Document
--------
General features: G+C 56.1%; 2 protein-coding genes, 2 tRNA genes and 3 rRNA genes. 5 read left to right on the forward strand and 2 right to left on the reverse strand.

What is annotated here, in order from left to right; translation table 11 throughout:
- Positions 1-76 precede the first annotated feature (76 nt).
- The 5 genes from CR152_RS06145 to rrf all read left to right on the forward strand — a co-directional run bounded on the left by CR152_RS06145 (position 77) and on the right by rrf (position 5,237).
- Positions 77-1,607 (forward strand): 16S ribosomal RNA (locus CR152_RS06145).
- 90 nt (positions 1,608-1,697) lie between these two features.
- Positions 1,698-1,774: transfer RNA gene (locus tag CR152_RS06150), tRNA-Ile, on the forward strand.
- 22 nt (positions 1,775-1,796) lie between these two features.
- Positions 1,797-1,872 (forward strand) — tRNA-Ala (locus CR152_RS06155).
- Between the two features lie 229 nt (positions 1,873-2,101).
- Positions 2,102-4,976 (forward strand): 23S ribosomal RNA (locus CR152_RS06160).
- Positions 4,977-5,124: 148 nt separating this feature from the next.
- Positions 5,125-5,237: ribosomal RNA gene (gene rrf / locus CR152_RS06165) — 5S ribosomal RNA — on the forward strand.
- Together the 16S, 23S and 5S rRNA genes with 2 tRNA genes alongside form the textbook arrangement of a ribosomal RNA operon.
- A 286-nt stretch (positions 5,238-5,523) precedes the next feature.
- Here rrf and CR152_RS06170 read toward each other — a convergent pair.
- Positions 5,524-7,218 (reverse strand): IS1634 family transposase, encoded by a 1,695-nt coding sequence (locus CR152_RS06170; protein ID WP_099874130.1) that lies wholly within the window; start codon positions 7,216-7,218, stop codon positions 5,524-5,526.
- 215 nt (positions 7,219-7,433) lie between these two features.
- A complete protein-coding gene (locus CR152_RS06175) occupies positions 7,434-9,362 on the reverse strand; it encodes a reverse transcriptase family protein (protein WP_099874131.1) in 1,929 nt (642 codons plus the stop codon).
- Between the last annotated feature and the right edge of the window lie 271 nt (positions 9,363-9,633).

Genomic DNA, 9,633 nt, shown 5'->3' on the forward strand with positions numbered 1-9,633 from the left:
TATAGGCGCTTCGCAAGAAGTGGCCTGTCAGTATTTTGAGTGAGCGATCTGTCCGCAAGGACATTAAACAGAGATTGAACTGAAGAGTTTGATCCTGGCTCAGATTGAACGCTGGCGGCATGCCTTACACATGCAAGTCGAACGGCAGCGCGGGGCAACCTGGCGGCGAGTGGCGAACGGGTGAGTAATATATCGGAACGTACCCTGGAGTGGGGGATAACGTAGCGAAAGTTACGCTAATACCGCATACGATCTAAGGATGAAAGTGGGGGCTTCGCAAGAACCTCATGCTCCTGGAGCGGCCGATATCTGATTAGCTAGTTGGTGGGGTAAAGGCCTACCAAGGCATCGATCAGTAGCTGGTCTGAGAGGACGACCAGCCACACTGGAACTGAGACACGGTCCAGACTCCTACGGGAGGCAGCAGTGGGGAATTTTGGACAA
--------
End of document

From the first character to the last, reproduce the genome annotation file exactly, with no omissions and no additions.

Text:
General features: G+C 56.1%; 2 protein-coding genes, 2 tRNA genes and 3 rRNA genes. 5 read left to right on the forward strand and 2 right to left on the reverse strand.

What is annotated here, in order from left to right; translation table 11 throughout:
- Positions 1-76 precede the first annotated feature (76 nt).
- The 5 genes from CR152_RS06145 to rrf all read left to right on the forward strand — a co-directional run bounded on the left by CR152_RS06145 (position 77) and on the right by rrf (position 5,237).
- Positions 77-1,607 (forward strand): 16S ribosomal RNA (locus CR152_RS06145).
- 90 nt (positions 1,608-1,697) lie between these two features.
- Positions 1,698-1,774: transfer RNA gene (locus tag CR152_RS06150), tRNA-Ile, on the forward strand.
- 22 nt (positions 1,775-1,796) lie between these two features.
- Positions 1,797-1,872 (forward strand) — tRNA-Ala (locus CR152_RS06155).
- Between the two features lie 229 nt (positions 1,873-2,101).
- Positions 2,102-4,976 (forward strand): 23S ribosomal RNA (locus CR152_RS06160).
- Positions 4,977-5,124: 148 nt separating this feature from the next.
- Positions 5,125-5,237: ribosomal RNA gene (gene rrf / locus CR152_RS06165) — 5S ribosomal RNA — on the forward strand.
- Together the 16S, 23S and 5S rRNA genes with 2 tRNA genes alongside form the textbook arrangement of a ribosomal RNA operon.
- A 286-nt stretch (positions 5,238-5,523) precedes the next feature.
- Here rrf and CR152_RS06170 read toward each other — a convergent pair.
- Positions 5,524-7,218 (reverse strand): IS1634 family transposase, encoded by a 1,695-nt coding sequence (locus CR152_RS06170; protein ID WP_099874130.1) that lies wholly within the window; start codon positions 7,216-7,218, stop codon positions 5,524-5,526.
- 215 nt (positions 7,219-7,433) lie between these two features.
- A complete protein-coding gene (locus CR152_RS06175) occupies positions 7,434-9,362 on the reverse strand; it encodes a reverse transcriptase family protein (protein WP_099874131.1) in 1,929 nt (642 codons plus the stop codon).
- Between the last annotated feature and the right edge of the window lie 271 nt (positions 9,363-9,633).

Genomic DNA, 9,633 nt, shown 5'->3' on the forward strand with positions numbered 1-9,633 from the left:
TATAGGCGCTTCGCAAGAAGTGGCCTGTCAGTATTTTGAGTGAGCGATCTGTCCGCAAGGACATTAAACAGAGATTGAACTGAAGAGTTTGATCCTGGCTCAGATTGAACGCTGGCGGCATGCCTTACACATGCAAGTCGAACGGCAGCGCGGGGCAACCTGGCGGCGAGTGGCGAACGGGTGAGTAATATATCGGAACGTACCCTGGAGTGGGGGATAACGTAGCGAAAGTTACGCTAATACCGCATACGATCTAAGGATGAAAGTGGGGGCTTCGCAAGAACCTCATGCTCCTGGAGCGGCCGATATCTGATTAGCTAGTTGGTGGGGTAAAGGCCTACCAAGGCATCGATCAGTAGCTGGTCTGAGAGGACGACCAGCCACACTGGAACTGAGACACGGTCCAGACTCCTACGGGAGGCAGCAGTGGGGAATTTTGGACAA